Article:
The purpose of this policy is to outline the Occupational Health and Safety requirements in schools for reducing the risk of slips, trips and falls.
- The requires the Department, so far as is reasonably practicable, to provide and maintain for employees a working environment that is safe and without risk to health.
- The principal and/or their delegate (as the local management representative) must lead a systematic approach to manage the prevention of slips, trips and falls using the Hierarchy of Controls.
- The principal and/or their delegate must promote awareness for all employees in the prevention of slips, trips and falls by ensuring that all employees complete the Department’s Slips, Trips and Falls eLearning module.
- Under the OHS Act 2004, employees while at work must take reasonable care for their own health and safety and the safety of others who may be affected by their actions or omissions.
- Central and regional offices provide a range of supports and services to assist principals and employees to be safe and well, including access to the OHS Advisory Service and local regional officers who can provide free advice on managing risks related slips, trips and falls.
- The must be followed, and sets out the practical step-by-step instructions for implementing this policy.
- This Policy forms part of the Department’s OHS Management System, see for further information.
The principal and/or their delegate in consultation with Health and Safety Representatives (HSR) and employees must ensure that:
- slip, trip and fall hazards are identified (e.g. by scheduling workplace inspections)
- assess the risks associated with these hazards (if necesary)
- implement and maintain risk control measures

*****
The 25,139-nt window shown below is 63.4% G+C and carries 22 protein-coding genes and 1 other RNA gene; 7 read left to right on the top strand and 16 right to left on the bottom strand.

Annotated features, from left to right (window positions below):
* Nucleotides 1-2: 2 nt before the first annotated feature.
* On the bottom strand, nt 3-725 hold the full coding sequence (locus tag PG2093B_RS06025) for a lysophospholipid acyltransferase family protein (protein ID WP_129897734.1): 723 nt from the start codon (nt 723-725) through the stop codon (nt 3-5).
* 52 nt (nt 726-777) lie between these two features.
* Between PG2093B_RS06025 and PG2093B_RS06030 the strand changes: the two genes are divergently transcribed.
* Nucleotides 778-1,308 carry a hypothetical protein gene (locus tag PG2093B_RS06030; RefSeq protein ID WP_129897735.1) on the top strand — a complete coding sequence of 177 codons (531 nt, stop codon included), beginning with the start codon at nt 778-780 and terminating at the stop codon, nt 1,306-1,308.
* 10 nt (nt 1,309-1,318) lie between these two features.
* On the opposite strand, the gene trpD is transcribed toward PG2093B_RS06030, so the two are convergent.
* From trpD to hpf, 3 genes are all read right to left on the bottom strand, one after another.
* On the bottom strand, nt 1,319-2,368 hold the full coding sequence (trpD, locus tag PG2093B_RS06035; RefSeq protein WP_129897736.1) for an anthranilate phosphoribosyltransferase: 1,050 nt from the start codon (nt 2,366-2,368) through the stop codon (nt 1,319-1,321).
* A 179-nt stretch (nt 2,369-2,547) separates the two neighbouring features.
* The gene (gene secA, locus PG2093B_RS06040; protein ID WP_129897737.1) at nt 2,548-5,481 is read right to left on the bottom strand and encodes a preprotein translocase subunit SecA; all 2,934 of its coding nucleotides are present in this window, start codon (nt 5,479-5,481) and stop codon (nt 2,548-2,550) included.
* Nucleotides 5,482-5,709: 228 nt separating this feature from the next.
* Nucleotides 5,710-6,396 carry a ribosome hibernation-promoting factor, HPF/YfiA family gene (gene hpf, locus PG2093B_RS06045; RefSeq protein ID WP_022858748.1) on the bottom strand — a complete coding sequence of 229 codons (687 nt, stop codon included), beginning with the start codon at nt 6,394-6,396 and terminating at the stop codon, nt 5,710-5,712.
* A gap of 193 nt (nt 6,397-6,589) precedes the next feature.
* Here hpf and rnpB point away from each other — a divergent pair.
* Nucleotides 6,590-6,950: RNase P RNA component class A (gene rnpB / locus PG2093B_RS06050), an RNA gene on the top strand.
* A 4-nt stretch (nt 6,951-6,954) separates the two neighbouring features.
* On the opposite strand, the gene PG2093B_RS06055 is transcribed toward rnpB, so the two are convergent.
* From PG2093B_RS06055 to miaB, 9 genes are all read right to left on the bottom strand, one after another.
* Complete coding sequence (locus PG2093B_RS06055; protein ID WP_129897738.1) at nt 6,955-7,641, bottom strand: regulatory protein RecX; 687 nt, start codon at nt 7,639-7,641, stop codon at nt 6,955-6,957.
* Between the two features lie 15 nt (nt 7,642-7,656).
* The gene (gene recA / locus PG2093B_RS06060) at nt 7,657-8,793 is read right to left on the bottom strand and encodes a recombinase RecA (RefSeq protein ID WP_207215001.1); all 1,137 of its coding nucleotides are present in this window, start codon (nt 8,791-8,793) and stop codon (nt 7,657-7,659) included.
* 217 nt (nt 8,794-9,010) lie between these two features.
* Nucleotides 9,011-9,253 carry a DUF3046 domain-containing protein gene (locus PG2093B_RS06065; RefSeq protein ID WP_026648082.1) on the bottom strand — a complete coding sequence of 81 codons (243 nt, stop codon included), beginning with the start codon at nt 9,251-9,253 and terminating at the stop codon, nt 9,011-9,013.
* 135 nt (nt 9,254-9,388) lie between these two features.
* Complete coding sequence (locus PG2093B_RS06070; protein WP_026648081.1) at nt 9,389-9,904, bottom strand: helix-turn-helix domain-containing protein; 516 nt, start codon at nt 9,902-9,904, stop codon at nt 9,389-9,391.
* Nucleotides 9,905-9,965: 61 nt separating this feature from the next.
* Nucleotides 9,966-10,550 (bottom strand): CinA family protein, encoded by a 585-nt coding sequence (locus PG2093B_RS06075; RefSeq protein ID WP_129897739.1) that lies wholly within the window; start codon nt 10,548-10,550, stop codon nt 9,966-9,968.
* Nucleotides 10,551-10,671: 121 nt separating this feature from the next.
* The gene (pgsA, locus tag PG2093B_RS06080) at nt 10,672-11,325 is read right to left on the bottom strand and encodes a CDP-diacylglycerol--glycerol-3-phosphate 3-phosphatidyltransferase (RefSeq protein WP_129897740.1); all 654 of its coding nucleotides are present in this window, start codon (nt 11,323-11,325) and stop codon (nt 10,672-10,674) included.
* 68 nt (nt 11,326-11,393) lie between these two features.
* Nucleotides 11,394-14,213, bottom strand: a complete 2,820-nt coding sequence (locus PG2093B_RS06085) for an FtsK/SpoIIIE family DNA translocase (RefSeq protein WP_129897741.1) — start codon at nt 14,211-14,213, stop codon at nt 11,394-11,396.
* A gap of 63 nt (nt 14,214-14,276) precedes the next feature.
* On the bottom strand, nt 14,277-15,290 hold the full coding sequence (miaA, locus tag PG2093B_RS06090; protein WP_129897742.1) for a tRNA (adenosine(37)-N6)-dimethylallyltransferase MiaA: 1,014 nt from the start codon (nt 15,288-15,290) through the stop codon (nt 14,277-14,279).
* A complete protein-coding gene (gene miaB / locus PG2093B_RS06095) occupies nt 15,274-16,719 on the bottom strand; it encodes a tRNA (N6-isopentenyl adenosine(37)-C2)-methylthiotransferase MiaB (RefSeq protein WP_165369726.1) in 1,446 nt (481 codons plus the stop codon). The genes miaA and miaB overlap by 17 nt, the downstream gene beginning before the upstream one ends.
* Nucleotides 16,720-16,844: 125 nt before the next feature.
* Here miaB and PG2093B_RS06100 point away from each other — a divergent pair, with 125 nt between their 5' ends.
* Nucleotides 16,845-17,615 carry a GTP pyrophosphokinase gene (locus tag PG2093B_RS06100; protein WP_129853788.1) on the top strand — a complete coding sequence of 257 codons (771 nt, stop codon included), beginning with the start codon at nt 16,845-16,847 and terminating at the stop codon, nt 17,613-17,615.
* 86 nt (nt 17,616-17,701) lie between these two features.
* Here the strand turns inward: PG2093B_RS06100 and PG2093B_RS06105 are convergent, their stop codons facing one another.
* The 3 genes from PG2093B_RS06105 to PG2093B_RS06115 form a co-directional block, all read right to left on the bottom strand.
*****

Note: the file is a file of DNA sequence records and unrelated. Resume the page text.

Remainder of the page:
- review the risk control measures
Slips, trips and falls
Slips occur when a person’s foot loses traction with the ground surface due to inappropriate footwear or walking on slippery floor surfaces that are highly polished, wet or greasy.
Trips occur when a person’s foot catches on an object or surface. In most cases people trip on low obstacles that are hard to spot such as uneven edges in flooring, loose mats, open drawers, untidy tools or electrical cables.
Falls (under two metres) can result from a slip or trip but many occur during falls from low heights such as steps, stairs and curbs, falling into a hole or a ditch or into water.
Hierarchy of Controls
There are a number of ways that risks associated with hazards can be reduced however, the effectiveness of each method may vary. The prioritising of approaches in managing the risks associated with a hazard is called the hierarchy of controls and indicates the decreasing level of effectiveness of various approaches. The hierarchy of controls are:
- eliminating the hazard at the source
- substituting the hazard with something else that poses a lesser risk
- isolating the hazard with an engineering control
- implementing administrative controls and changing the way work is done
- providing Personal Protective Equipment (PPE)
Often a number of different approaches are used in conjunction with each other to provide a more effective risk control.
Reviewed 26 February 2021